The Hidden Source of Earth's Heat

You’ve heard the earth’s core is made of molten rock and at such high temperatures, it can melt rocks as hard as granite. But you may be wondering how does the earth keep producing heat at such a temperature that it can melt rocks? This article will explain how radioactive minerals inside the earth keep producing heat that makes the core hot enough to melt rocks despite its distance from the sun and lack of convection currents caused by no water mantle layer surrounding it. When it comes to any science-related topic, the temperature for melting rocks is one of the most interesting topics to know more about. The earth has been producing heat and pressure over millions of years and this pressure has led to the formation of rocks. 

Eruption of the Kilauea volcano

The Earth’s core is mostly composed of iron and nickel, and the outer core has temperatures of about 5,400 degrees Fahrenheit (3,000 degrees Celsius). It is kept molten by heat from decaying radioactive minerals in the upper part of the mantle that rises to the outer core, transferring heat to the liquid metal. As this heat causes portions of the core to become lighter and less dense than their surroundings, it causes them to rise; this rising creates convection currents that help maintain plate tectonics and power Earth’s magnetic field.

layers of the earth

Sources of  Earth's Thermal Energy.

Radioactive  Minerals

Given the effects of radioactive minerals on temperature changes and the melting of rocks, how do these minerals contribute to the melting of rocks around the earth's core? For this answer, please note that radioactive decay is a process in which an unstable atomic nucleus loses energy by emitting radiation. Thanks to radioactivity, a natural form of heat always persists on the earth's surface and in its crust. All radioactive elements eventually decay into new ones.

 There are many different types of naturally-occurring radioactive isotopes, including carbon-14, uranium-238, and more. potassium-40; thorium-232; radium-226 the disintegration of rubidium-87 and strontium 90. means that any specimen of radioactive mineral or rock will have small amounts of atoms in it that are no longer part of their original element. Once these atoms break free from their original elements, they look for another partner to bond with-a the bond they need or they'll quickly become unstable. Heat in the Earth's interior is mostly generated by the decay of radioactive elements, which are found in small amounts in all rocks. The heat is transferred to the surface by conduction and convection within geological materials. Radioactive materials not only generate heat but also generate electric currents, which are responsible for producing the magnetic field that surrounds the earth.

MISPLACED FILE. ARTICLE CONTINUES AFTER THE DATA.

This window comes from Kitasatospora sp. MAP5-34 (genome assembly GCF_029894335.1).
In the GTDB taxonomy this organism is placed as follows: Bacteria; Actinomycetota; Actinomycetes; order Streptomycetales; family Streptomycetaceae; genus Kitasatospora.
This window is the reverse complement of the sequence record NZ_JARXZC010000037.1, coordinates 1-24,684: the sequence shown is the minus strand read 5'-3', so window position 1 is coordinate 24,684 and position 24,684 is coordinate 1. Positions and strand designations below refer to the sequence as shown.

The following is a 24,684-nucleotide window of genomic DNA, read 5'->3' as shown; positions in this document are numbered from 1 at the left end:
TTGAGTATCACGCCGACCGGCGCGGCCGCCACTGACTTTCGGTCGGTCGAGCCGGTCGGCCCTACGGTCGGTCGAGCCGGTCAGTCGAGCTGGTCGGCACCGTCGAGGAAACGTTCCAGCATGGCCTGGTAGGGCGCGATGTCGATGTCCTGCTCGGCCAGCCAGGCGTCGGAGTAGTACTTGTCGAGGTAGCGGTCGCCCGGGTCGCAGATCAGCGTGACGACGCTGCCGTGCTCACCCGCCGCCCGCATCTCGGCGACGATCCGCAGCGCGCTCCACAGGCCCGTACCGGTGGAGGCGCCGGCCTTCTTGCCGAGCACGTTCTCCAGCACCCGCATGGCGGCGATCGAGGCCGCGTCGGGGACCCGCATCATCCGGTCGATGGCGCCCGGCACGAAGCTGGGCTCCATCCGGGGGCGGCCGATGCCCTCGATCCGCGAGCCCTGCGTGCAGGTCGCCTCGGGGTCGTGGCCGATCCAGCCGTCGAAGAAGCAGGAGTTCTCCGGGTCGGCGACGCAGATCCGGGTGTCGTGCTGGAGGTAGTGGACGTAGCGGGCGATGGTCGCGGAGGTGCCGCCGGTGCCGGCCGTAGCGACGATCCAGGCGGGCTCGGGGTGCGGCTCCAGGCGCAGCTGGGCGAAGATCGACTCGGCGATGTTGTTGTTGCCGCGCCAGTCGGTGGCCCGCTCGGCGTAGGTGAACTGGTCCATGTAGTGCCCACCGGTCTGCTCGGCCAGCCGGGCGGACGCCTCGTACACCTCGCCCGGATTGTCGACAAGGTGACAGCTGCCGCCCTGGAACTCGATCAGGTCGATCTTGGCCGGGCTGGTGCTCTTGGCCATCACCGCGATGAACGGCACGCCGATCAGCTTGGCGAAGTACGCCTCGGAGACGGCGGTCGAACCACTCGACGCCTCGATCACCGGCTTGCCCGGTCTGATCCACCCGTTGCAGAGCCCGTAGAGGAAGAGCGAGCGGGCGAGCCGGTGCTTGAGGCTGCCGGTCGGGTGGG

Uraninite Uranium Oxide Mineral Ore

Earth Core 

The earth has an outer core and an inner core. The inner core is a solid ball of iron and nickel that is surrounded by a liquid outer core. The inner core is so hot that its surrounding liquid outer core is in a state of constant boiling. This boiling outer core spins and moves the rest of the planet's mantle around like a slow-moving conveyor belt. The movement of the outer core causes friction between the mantle and the crust which creates heat and results in magma being produced. The heat inside the earth melts rocks because some radioactive minerals or rocks decay or break down over hundreds of millions of years into other elements or minerals that release energy as heat to their surroundings.